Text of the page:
England women’s rugby team first in world to go fully pro

Contracts will be granted on form, with the money permanently included in RFU budget

England captain Sarah Hunter celebrates with team mates after series victory over Canada at Twickenham. Photograph: Paul Childs/File Photo/Reuters

England captain Sarah Hunter celebrates with team mates after series victory over Canada at Twickenham. Photograph: Paul Childs/File Photo/Reuters

 

England are to become the first fully professional women’s rugby nation. Twenty-eight players will receive one-season deals from January 2019, with the RFU moving away from temporary contracts that followed whichever cycle, the 15-a-side World Cup or Olympic Sevens, was seen as their priority.

The new contracts will be granted on form, with the money permanently included in the RFU budget.

“We are delighted to be able to offer full-time contracts to our 15s players,” said Steve Brown, RFU chief executive. “This has long been our ambition and demonstrates the RFU’s commitment to growing the women’s game and the belief we have in the future of the sport.

“We are at a tipping point for women’s rugby globally, and it is our ambition to be world No 1 and drive growth at every level. As an organisation, from top to bottom, we are very much behind this and want to see the continued expansion and growth to realise the ambitious targets we have set ourselves.”

That “tipping point” is already reflected by semi-professional contracts in New Zealand and the Josephine Sukkar-sponsored Australian Super League.

It’s unclear how much the English contracts are worth, but the RFU have stated they will be benchmarked on what female athletes in team sports are paid globally.

Earlier this year the New Zealand rugby union granted the Black Ferns part-time contracts worth €7,300-€11,800. The current England Sevens contracts for women are in the range £20,000-£30,000 (€22,500-€33,730), so concerns remain among players about having to take a significant drop in wages, from what they earn outside the game, to become professional rugby players.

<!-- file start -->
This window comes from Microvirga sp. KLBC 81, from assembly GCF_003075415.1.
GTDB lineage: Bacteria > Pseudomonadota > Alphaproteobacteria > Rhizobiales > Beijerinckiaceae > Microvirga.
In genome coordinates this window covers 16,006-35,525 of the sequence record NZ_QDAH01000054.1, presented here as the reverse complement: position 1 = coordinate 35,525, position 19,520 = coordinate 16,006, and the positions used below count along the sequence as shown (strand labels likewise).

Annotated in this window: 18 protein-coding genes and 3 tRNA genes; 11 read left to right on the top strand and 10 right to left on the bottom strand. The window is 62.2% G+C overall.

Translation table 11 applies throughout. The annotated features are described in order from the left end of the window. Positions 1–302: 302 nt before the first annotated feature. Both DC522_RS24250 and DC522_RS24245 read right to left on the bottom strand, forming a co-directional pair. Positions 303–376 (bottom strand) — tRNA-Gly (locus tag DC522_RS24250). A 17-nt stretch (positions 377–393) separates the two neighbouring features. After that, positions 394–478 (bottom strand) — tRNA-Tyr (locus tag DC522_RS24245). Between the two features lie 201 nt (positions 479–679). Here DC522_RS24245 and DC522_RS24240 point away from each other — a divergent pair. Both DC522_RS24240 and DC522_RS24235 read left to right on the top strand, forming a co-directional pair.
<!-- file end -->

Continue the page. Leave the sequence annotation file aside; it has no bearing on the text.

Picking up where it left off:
IRFU stands still

Despite what appear to be inevitable moves towards the sport going fully professional, the IRFU has no plans to journey down a similar path.

The long-awaited strategic plan on the future of women’s rugby in Ireland – coming out of the disastrous 2017 World Cup campaign on home soil – will be published in early October.

A renewed emphasis has been placed on this season’s interprovincial series, won by Leinster last Saturday, but as victorious coach Ben Armstrong noted, the number of games remains insufficient if Ireland are to remain competitive on the international stage.  

“A second round of games on a home and away [basis] would be ideal,” said Armstrong. “If you could play right up into the autumn internationals, barring the injuries, you’d be happy that the girls are well-prepared to go into those and put their best foot forward for Ireland.”

The IRFU Sevens programme pays both men and women, while the women’s 15-a-side squad is included in the high-performance unit but, currently, four Irish internationals – Claire Molloy (Wasps), Cliodhna Moloney (Wasps), Leah Lyons (Harlquins) and Anna Caplice (Richmond) – are playing in the English Premiership. 

Soaring standard

As the standard of rugby soars in England, that number is expected to increase significantly.

“The game in England is really going beyond what anyone else is doing,” said Alison Donnelly,  founder of scrumqueens.com. “After the negativity surrounding contracts leading up to last year’s World Cup, this is a move to get England back to the position of world leaders.”

Wales and Scotland keep a small number of players, up to six, on full-time professional deals, while France only contract Sevens players but, like Ireland, there is a crossover to the 15-a-side squad.